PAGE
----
In 2013, the Bank separated from the Co-operative Group following a £1.5bn capital shortfall. The Group still retains a 20% stake in the organisation; the rest is held by institutional and private shareholders. The Bank became a member of Co-operatives UK in its own right in May 2014.
The new ethical policy built on the agenda the bank has been developing since 1992, when it became the first bank in the UK to have a customer-led ethical policy based on the principle that it would not lend customers’ money to organisations that went against their values. The 2015 update extended its commitment not to finance companies or organisations that do not responsibly pay tax, or that are involved in irresponsible gambling and payday loans.
“Despite all our challenges, we are very mindful that the Co-operative Bank has always been part of the co-operative movement with values and ethics at its heart,” says Niall Booker, chief executive of the Co-operative Bank, in his introduction to the report.
“Without values and ethics we could become just like any other bank and our customers have told us that’s not what they want.”
During the Bank’s transition of ownership, co-operative values and ethical policies were written into its Articles of Association, and it created a board committee with a new independent chair, Laura Carstensen, to ensure values and ethics remained at the heart of the organisation.
“We are mindful of the mistakes the Bank has made in the past and know we still have much more to do to turn the business around,” says Ms Carstensen. “Our values and ethics continue to differentiate us and reporting back to customers on our ethical policy in action is an important step in our continued fightback.”
The report, which covers the 2014 calendar year, addresses five pillars of ethical responsibility: banking; products and services; business; workplace and culture; and campaigns.
On ethical banking, the organisation highlights its specific commitments that restrict the provision of banking services to certain business sectors. “Since the policy was launched in 1992 we have turned down more than £1.4 billion of lending to businesses,” reads the report. The Bank has a long-established system that ensure customers comply with the policy, which screens new non-personal customers against the criteria of the ethical policy. Now commercial banking customers with a turnover of over £1 million are also directly investigated for ethical compliance, it adds.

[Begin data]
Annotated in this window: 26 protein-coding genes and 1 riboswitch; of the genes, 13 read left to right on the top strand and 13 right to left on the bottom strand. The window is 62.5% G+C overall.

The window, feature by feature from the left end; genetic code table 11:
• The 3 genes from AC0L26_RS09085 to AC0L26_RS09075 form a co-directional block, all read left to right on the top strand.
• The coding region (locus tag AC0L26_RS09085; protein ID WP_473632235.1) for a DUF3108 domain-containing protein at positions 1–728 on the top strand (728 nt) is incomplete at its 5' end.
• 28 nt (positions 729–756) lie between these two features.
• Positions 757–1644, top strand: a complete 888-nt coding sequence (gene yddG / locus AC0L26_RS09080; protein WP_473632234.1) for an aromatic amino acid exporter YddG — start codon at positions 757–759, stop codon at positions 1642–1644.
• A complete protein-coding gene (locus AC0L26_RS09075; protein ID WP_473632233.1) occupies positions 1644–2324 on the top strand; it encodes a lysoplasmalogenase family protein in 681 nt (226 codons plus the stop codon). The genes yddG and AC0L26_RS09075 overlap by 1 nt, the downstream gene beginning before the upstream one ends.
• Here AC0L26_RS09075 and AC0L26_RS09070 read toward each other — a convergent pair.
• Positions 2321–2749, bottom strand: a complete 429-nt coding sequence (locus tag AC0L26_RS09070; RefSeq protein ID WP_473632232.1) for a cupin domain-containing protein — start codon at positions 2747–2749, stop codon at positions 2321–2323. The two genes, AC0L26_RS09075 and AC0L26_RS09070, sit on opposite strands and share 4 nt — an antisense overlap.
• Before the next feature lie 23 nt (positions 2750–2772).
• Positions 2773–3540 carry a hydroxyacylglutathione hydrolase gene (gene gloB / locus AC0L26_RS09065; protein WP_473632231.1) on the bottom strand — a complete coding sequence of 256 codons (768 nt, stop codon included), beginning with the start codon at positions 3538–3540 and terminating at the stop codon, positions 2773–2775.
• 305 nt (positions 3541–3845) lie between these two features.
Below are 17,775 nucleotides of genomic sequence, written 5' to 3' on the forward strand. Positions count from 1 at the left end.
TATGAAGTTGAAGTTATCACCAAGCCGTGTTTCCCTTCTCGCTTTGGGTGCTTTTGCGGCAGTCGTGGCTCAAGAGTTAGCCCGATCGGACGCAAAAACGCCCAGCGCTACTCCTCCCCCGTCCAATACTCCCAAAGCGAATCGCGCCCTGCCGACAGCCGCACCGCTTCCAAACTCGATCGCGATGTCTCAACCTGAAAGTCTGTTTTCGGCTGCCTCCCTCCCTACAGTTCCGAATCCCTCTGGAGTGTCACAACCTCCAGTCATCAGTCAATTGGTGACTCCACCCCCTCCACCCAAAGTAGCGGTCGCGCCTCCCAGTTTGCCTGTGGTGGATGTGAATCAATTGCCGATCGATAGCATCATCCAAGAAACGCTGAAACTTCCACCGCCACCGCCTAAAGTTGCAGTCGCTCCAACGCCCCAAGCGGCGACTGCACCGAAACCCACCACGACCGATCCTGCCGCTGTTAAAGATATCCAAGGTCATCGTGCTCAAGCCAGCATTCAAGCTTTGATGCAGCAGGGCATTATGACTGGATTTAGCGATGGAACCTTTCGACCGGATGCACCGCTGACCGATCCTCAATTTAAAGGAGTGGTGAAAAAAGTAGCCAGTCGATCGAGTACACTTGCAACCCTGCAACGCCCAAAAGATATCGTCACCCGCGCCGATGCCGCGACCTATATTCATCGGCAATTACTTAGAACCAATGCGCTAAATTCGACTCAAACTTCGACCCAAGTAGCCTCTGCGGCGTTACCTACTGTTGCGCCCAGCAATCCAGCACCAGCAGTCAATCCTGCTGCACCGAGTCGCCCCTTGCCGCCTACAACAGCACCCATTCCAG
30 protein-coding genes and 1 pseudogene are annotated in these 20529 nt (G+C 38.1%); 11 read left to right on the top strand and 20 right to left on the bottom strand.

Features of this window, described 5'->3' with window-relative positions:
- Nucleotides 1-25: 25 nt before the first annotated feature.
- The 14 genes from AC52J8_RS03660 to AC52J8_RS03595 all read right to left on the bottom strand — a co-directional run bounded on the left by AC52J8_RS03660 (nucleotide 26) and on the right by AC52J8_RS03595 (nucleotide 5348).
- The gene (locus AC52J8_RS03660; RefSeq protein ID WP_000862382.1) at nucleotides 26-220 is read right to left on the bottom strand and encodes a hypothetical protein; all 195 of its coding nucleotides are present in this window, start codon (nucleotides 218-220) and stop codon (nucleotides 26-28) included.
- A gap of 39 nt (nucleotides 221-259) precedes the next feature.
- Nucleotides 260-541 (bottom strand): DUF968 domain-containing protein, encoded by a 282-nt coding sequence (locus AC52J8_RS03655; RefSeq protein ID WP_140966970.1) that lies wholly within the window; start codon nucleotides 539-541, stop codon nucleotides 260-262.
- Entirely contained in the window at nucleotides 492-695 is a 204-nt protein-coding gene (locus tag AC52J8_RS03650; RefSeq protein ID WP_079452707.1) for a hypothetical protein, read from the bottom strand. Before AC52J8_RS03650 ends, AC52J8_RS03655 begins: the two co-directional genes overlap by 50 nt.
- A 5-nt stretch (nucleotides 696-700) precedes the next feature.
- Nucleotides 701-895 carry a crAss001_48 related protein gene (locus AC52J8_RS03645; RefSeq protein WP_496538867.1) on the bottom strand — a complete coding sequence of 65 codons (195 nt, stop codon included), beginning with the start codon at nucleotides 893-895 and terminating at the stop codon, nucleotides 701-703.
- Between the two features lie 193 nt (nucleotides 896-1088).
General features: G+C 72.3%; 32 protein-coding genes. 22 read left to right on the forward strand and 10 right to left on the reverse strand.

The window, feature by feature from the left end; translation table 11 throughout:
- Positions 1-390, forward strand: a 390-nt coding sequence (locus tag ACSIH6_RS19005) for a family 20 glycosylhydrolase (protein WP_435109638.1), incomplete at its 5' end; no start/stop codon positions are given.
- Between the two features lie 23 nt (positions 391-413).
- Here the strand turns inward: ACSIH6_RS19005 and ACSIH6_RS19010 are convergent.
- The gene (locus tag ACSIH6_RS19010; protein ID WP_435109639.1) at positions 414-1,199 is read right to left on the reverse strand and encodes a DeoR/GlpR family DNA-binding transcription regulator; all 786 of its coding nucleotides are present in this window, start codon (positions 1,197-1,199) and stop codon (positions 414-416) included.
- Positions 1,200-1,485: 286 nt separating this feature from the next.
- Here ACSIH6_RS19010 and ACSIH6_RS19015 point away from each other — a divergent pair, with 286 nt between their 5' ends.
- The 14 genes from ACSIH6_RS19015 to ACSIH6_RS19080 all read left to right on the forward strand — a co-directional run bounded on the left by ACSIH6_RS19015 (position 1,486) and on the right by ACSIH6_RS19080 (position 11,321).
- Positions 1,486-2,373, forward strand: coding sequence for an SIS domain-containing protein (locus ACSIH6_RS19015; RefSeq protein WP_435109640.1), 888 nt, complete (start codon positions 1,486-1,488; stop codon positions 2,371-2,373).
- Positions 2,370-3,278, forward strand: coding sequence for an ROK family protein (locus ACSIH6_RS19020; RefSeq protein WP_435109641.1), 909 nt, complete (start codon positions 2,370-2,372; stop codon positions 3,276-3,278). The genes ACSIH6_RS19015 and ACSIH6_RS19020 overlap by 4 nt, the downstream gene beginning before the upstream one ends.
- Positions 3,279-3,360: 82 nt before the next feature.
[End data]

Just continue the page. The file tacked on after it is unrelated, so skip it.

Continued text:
The report also details how the Bank has introduced a new overdraft charging structure on its current accounts, developed in consultation with customers and consumer group Which? as part of its efforts to provide ethical products and services. This includes a simpler overdraft that reduces some fees and abolishes the unpaid item fee, which, according to the publication, will help customers who occasionally use an informal overdraft.
In addition, the report highlights how the Bank continues to support co-operatives, through its associate membership of Co-operatives UK, providing bespoke banking packages to co-operative organisations, and providing banking facilities for around 60% of the credit union movement. “We are working with Co-operatives UK to identify ways in which we can demonstrate our support for the co-operative sector that reflects our commitment to co-operative values and ethics,” it reads.
Helen Barber, secretary of Co-operatives UK, believes the report demonstrates the Bank’s “aspiration to remain an ethical leader under its new structure”.
“The Bank’s ethical policy is unique, not only because it is so wide-ranging and pledges support for co-operative and community enterprises, but because it is informed by the input of more than 70,000 customers,” she says. “With new additions, like its accreditation as a Living Wage employer, the Bank is demonstrating its commitment to the ongoing development of its ethics and ensuring they are at the core of the new business.”
Last year the also Bank raised over £1 million for charity through affinity credit cards and sourced 99% of its electricity from renewables. “The Bank has offset 104,000 tonnes of carbon since 2006,” says the report, adding that the organisation reused or recycled 70% of the 2,165 tonnes of waste it produced during the year.
Correction: This article was amended on 3 August. A previous version stated that the Group retained a 30% share in the Bank, rather than 20%.